Potential signs of trouble include papers from different authors at different institutions sharing similar features: western blots with identical-looking backgrounds and suspiciously smooth outlines, titles that seem to be variations on a theme, bar charts with identical layouts that supposedly represent different experiments or identical plots of flow cytometry analyses, which are used in studying cells.

It seems that these manuscripts are produced from common templates, with words and images slightly tweaked to make the papers look a little different.

A particular problem is biomedical articles that claim to investigate understudied genetic regions that might be involved in cancers. Jennifer Byrne, a molecular oncology researcher at the University of Sydney, Australia, specialises in exposing flawed papers of this type, by spotting that their experimental details sometimes list incorrect nucleotide sequences or reagents, so that the experiments described cannot have taken place.

Many of these papers are probably doctored simply by switching around the type of cancer or the genes involved in the study, says Byrne, although it’s hard to prove they’re from paper mills. “This problem of incorrect nucleotide sequences in the literature is rampant,” she says.

At last September’s COPE forum, Bik rattled off other red flags for editors to watch out for, including papers from Chinese hospitals and manuscripts with e-mail addresses that don’t seem to be linked to any of the author names.

“Individually, these factors may not be problematic, but taken together they raise concerns and could be part of a pattern,” she said. Editors at the forum also noted that a manuscript-processing system, ScholarOne, can flag up unusual activity when it picks up on submissions from the same computer. A ScholarOne alert was also instrumental in the RSC’s investigation.

In February, Naunyn-Schmiedeberg’s Archives of Pharmacology said it had been affected by paper mills. The journal published an editorial listing important features of paper-mill articles. These included non-academic e-mail addresses (which happen to be common with Chinese scientists), authors’ inability to supply raw data when asked and poor English. The journal is retracting 10 studies and it reports that around five per cent of all its submissions are from paper mills.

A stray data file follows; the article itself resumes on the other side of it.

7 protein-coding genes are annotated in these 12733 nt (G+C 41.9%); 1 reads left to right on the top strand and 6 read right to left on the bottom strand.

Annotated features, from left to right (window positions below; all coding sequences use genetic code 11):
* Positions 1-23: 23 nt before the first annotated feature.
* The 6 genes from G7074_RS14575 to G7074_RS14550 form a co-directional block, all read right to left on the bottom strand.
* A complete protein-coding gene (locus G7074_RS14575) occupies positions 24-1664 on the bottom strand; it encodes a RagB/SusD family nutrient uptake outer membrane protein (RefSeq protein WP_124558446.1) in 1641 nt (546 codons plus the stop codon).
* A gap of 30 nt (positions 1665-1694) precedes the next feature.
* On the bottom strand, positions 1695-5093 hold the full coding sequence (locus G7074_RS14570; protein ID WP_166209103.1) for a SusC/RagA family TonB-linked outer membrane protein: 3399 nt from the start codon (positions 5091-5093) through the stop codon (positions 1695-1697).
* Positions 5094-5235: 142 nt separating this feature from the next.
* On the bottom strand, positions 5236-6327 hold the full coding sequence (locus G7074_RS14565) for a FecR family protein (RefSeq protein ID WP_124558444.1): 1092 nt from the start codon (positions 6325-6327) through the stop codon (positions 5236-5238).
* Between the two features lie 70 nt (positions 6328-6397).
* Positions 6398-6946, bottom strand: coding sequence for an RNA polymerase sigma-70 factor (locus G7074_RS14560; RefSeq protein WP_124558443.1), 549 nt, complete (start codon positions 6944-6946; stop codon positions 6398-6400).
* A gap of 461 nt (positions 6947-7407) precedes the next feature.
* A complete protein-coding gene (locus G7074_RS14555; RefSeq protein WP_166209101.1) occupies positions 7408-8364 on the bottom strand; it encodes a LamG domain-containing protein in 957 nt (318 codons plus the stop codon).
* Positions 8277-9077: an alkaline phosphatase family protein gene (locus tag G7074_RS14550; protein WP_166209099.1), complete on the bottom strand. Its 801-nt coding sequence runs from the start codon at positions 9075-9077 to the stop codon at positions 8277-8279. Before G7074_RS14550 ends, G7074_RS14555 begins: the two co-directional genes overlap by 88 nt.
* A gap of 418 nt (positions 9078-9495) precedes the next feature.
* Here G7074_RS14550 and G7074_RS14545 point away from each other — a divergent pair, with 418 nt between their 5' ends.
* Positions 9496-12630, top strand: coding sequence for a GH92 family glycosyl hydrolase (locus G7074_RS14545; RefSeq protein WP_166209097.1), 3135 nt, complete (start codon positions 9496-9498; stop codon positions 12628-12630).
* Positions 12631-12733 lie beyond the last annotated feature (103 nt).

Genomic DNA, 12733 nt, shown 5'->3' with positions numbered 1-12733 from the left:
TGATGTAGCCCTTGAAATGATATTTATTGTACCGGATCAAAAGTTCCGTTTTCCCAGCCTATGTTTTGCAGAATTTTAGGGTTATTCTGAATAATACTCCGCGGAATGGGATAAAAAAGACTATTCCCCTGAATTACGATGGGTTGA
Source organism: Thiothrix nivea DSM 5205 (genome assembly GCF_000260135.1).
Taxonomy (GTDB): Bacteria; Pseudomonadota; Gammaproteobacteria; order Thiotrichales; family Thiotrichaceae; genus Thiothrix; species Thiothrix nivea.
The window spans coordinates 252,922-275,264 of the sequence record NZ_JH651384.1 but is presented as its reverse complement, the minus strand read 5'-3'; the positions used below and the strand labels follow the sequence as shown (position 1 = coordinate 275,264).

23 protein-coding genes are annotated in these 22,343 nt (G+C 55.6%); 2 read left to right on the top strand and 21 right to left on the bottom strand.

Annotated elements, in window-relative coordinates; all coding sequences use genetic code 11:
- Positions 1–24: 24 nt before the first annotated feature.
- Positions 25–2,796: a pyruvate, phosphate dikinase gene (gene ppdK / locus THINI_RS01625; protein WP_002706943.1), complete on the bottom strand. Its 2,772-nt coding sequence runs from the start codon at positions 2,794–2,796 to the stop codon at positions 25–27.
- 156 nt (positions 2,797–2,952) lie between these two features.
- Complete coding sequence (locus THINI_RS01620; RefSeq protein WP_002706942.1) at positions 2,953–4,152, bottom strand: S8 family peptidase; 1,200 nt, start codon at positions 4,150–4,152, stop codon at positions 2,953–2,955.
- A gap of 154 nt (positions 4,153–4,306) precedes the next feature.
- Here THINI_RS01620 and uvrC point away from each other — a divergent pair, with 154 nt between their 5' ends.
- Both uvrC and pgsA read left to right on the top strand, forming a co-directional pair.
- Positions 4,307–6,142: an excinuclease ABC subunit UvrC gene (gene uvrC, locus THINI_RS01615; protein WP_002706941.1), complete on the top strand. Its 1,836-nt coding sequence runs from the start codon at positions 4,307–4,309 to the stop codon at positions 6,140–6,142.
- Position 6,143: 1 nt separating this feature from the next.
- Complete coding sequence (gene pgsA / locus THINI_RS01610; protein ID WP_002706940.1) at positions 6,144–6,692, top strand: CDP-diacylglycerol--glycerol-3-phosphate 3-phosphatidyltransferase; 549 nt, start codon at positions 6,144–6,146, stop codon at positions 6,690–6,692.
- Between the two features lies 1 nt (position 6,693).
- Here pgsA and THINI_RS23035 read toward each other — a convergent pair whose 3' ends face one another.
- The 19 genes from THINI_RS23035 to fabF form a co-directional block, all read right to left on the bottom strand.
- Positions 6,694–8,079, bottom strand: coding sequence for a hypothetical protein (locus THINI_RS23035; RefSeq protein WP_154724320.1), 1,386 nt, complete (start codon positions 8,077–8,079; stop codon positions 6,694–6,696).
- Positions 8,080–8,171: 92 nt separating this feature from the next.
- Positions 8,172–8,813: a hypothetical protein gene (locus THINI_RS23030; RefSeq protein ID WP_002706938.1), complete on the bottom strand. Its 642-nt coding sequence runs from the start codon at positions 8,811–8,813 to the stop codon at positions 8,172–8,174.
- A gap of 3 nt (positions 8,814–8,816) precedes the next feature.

Publishers and others battling paper mills suspect they are only seeing the tip of the iceberg in the published literature. In part, that’s because similarities between images across studies might become obvious only when many papers are compared. Sleuths also know that features such as similar western blots and flawed nucleotide sequences might be the most obvious signs of paper-mill activity, says Bik.

“There may be tonnes of other paper mills that have done a better job of hiding it,” she says. Editors at the COPE forum said they’d seen paper mills in areas such as computer sciences, engineering, humanities and social sciences, for instance.

The overall size of the paper-mill problem probably runs to thousands or tens of thousands of papers, Bik, Byrne and others think. Graf, at Wiley, says it’s hard to estimate. “I don’t think it should be understated, I can’t say how big it is,” he says. “We have very little information about the people or companies doing this. I am exasperated by the situation and that is being polite.”

“It’s detrimental to science as a whole because it makes science and scientists look unreliable,” says Christopher. Byrne has identified a different concern: she worries that by simply appearing in journals, fake studies that link genes to particular cancers can give the perception of activity in an area where there is none, and might be included in meta-analyses.

“People die from cancer – it is not a game. It is important that the literature describes the work that takes place,” she adds.